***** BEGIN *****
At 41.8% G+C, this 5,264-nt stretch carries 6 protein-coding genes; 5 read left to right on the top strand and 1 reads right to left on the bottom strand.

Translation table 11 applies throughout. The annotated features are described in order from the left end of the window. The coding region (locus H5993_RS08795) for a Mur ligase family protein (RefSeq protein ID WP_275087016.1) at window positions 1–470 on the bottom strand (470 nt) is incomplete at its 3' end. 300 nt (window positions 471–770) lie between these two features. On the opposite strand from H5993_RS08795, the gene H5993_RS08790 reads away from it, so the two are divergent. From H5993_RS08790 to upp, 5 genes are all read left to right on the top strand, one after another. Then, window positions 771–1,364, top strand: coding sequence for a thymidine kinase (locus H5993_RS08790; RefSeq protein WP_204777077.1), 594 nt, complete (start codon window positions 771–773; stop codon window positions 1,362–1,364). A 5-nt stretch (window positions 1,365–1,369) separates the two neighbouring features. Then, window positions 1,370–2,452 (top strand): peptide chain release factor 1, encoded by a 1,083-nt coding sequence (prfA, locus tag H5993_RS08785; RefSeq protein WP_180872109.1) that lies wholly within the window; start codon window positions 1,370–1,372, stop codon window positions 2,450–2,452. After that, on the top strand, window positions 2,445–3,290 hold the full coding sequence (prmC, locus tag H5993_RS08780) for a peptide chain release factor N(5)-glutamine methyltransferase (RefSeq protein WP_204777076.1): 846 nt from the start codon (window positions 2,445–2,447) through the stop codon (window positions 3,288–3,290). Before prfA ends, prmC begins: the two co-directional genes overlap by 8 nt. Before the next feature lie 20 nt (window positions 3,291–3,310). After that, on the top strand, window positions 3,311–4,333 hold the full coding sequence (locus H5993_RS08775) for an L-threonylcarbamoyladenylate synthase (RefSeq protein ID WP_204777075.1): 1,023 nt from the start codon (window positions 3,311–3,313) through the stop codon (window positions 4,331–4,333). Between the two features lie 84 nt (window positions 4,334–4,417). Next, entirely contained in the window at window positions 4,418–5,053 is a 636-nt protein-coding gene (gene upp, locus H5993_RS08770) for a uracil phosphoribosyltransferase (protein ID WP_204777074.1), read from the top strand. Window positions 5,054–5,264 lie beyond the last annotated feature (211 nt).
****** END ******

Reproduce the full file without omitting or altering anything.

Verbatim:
At 41.8% G+C, this 5,264-nt stretch carries 6 protein-coding genes; 5 read left to right on the top strand and 1 reads right to left on the bottom strand.

Translation table 11 applies throughout. The annotated features are described in order from the left end of the window. The coding region (locus H5993_RS08795) for a Mur ligase family protein (RefSeq protein ID WP_275087016.1) at window positions 1–470 on the bottom strand (470 nt) is incomplete at its 3' end. 300 nt (window positions 471–770) lie between these two features. On the opposite strand from H5993_RS08795, the gene H5993_RS08790 reads away from it, so the two are divergent. From H5993_RS08790 to upp, 5 genes are all read left to right on the top strand, one after another. Then, window positions 771–1,364, top strand: coding sequence for a thymidine kinase (locus H5993_RS08790; RefSeq protein WP_204777077.1), 594 nt, complete (start codon window positions 771–773; stop codon window positions 1,362–1,364). A 5-nt stretch (window positions 1,365–1,369) separates the two neighbouring features. Then, window positions 1,370–2,452 (top strand): peptide chain release factor 1, encoded by a 1,083-nt coding sequence (prfA, locus tag H5993_RS08785; RefSeq protein WP_180872109.1) that lies wholly within the window; start codon window positions 1,370–1,372, stop codon window positions 2,450–2,452. After that, on the top strand, window positions 2,445–3,290 hold the full coding sequence (prmC, locus tag H5993_RS08780) for a peptide chain release factor N(5)-glutamine methyltransferase (RefSeq protein WP_204777076.1): 846 nt from the start codon (window positions 2,445–2,447) through the stop codon (window positions 3,288–3,290). Before prfA ends, prmC begins: the two co-directional genes overlap by 8 nt. Before the next feature lie 20 nt (window positions 3,291–3,310). After that, on the top strand, window positions 3,311–4,333 hold the full coding sequence (locus H5993_RS08775) for an L-threonylcarbamoyladenylate synthase (RefSeq protein ID WP_204777075.1): 1,023 nt from the start codon (window positions 3,311–3,313) through the stop codon (window positions 4,331–4,333). Between the two features lie 84 nt (window positions 4,334–4,417). Next, entirely contained in the window at window positions 4,418–5,053 is a 636-nt protein-coding gene (gene upp, locus H5993_RS08770) for a uracil phosphoribosyltransferase (protein ID WP_204777074.1), read from the top strand. Window positions 5,054–5,264 lie beyond the last annotated feature (211 nt).